Direct Dermatology Doctor Weighs in On How Telemedicine Fits in the Era of Healthcare Reform

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Direct Dermatology doctor shares ideas on how telemedicine can help meet the goals of healthcare reform as the Affordable Care Act is expected to move forward after the 2012 presidential election and the shortage of doctors continue to rise.

Direct Dermatology

Telemedicine can be a key component in accomplishing the main goals of the Accountable Care Act or Healthcare Reform.

The results of the 2012 presidential election cemented a more certain future for the healthcare reform as the Affordable Care Act (ACA) is now unlikely to be repealed with the re-election of President Obama. Direct Dermatology doctors, along with many in the healthcare and telemedicine industry, have long considered telemedicine to be an integral solution to the problem of how best to reform the U.S. healthcare system. Telemedicine can be a key component in accomplishing the main goals of the ACA to expand healthcare coverage, stabilize or drive down costs in healthcare, and improve access to preventive care

The individual mandate of the ACA will bring approximately 32 million additional people into the health insurance and medical services industry. This puts additional stress on the growing shortage of physicians in the U.S. According to the American Association of Medical Colleges, the United States will be short some 45,000 primary care physicians by 2020. "We simply don’t have enough trained physicians to meet the patient demands brought by the Affordable Care Act. Telemedicine can play a key part in providing physician access for these patients”, says David Wong, CEO and co-founder of Direct Dermatology.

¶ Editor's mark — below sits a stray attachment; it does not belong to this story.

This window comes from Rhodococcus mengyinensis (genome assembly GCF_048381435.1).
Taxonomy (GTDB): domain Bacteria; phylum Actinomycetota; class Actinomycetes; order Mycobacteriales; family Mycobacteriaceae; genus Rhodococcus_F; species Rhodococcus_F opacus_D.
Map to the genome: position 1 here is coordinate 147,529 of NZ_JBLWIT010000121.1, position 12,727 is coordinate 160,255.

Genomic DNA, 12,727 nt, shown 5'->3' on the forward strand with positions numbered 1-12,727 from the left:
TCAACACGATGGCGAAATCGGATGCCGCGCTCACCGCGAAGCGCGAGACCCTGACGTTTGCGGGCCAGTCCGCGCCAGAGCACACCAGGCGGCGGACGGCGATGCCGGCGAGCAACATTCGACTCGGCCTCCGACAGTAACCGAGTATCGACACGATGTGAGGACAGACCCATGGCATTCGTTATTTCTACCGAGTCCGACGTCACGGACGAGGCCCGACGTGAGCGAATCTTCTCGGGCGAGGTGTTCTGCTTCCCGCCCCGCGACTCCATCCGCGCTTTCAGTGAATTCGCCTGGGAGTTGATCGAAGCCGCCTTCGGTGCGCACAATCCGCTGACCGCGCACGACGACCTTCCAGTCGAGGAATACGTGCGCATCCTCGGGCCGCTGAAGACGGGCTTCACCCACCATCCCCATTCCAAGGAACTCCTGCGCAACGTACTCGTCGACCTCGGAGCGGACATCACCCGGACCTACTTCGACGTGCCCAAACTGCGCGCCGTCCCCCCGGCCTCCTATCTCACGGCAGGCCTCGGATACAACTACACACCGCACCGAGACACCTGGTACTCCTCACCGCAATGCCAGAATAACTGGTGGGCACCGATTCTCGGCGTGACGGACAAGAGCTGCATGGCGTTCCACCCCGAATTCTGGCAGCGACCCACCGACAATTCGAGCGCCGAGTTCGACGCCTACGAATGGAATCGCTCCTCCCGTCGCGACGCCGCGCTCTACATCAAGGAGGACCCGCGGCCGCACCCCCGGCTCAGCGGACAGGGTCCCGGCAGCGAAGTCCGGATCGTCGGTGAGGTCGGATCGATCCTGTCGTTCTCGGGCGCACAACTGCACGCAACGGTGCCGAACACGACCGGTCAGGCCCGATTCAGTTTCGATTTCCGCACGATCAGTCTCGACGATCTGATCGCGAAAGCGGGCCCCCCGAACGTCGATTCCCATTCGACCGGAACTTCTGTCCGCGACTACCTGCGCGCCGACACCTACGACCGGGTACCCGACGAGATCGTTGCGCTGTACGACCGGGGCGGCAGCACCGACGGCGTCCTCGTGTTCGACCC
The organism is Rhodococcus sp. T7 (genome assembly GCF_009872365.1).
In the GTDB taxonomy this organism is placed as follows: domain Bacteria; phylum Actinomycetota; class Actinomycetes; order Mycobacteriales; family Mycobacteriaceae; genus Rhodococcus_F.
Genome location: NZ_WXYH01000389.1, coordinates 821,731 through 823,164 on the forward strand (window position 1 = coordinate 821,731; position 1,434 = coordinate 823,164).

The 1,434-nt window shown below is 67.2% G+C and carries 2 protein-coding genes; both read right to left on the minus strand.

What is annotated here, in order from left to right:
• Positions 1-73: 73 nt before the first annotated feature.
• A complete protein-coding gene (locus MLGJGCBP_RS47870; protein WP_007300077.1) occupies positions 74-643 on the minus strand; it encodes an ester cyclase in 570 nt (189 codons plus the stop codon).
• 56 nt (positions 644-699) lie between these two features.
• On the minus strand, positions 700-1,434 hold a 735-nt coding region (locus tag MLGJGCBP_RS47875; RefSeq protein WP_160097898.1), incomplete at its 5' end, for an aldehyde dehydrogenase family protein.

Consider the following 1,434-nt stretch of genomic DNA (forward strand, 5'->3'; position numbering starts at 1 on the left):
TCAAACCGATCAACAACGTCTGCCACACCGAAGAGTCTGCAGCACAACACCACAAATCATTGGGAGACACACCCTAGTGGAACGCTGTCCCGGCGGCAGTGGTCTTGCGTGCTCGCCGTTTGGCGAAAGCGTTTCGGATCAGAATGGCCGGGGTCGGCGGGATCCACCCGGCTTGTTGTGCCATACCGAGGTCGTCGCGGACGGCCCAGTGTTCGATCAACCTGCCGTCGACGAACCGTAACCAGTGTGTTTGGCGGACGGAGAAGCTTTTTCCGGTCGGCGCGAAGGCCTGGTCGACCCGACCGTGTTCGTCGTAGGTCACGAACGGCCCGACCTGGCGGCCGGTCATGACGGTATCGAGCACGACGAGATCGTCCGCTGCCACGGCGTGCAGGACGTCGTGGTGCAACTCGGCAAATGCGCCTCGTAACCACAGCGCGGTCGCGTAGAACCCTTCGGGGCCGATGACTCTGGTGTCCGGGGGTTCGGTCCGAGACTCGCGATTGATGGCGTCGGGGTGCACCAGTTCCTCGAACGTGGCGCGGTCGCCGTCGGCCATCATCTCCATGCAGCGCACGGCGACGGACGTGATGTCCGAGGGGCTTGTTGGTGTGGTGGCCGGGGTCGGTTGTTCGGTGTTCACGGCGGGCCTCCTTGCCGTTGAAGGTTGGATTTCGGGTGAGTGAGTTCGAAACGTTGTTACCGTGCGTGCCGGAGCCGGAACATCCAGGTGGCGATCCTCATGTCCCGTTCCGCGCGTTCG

Another strong case for telemedicine is its potential to drive down healthcare cost. Online visits cost less than traditional in-person office visits. The quick and easy accessibility of doctors through telemedicine also reduces unnecessary and costly trips to hospital emergency rooms or urgent care clinics. Telemedicine also encourages regular doctor visits, which leads to effective preventive care and ultimately a reduction in the per person cost of care.

Given its visual nature, dermatology is a specialty that is well suited for telemedicine. Using images taken from a digital camera, Dermatologists are able to effectively diagnose and manage skin disease without a live patient visit, which can dramatically reduce costs, improve access and save lives.

“Approximately 25% of all doctor visits in the US are related to a skin complaint. The poor access to dermatologists continues to result in delayed detection of potentially life-threatening skin problems, such as melanoma,” notes Wong. “When wait times for an appointment to see a dermatologist is, on average, 38 days and sometimes double or triple that time in more rural areas, that can hardly be defined as easy accessible healthcare. The use of telemedicine in specialty areas like dermatology will significantly drive down healthcare costs because it is a solution to managing people’s health more efficiently and effectively.”

About Direct Dermatology
Direct Dermatology was founded in 2010 as a response to the acute shortage of dermatology care for patients with skin conditions. Direct Dermatology’s mission is to allow medical providers the ability to access immediate consultative services with U.S. board-certified dermatologists trained at leading U.S. Medical Centers for any of their patients' skin-related medical problems. Direct Dermatology also provides a means for general healthcare consumers to directly and easily access quality care through its online retail health services. Direct Dermatology is supported by the California Healthcare Foundation Innovation Fund. More information about Direct Dermatology can be found at http://www.directdermatology.com.

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Jemellee Ambrose
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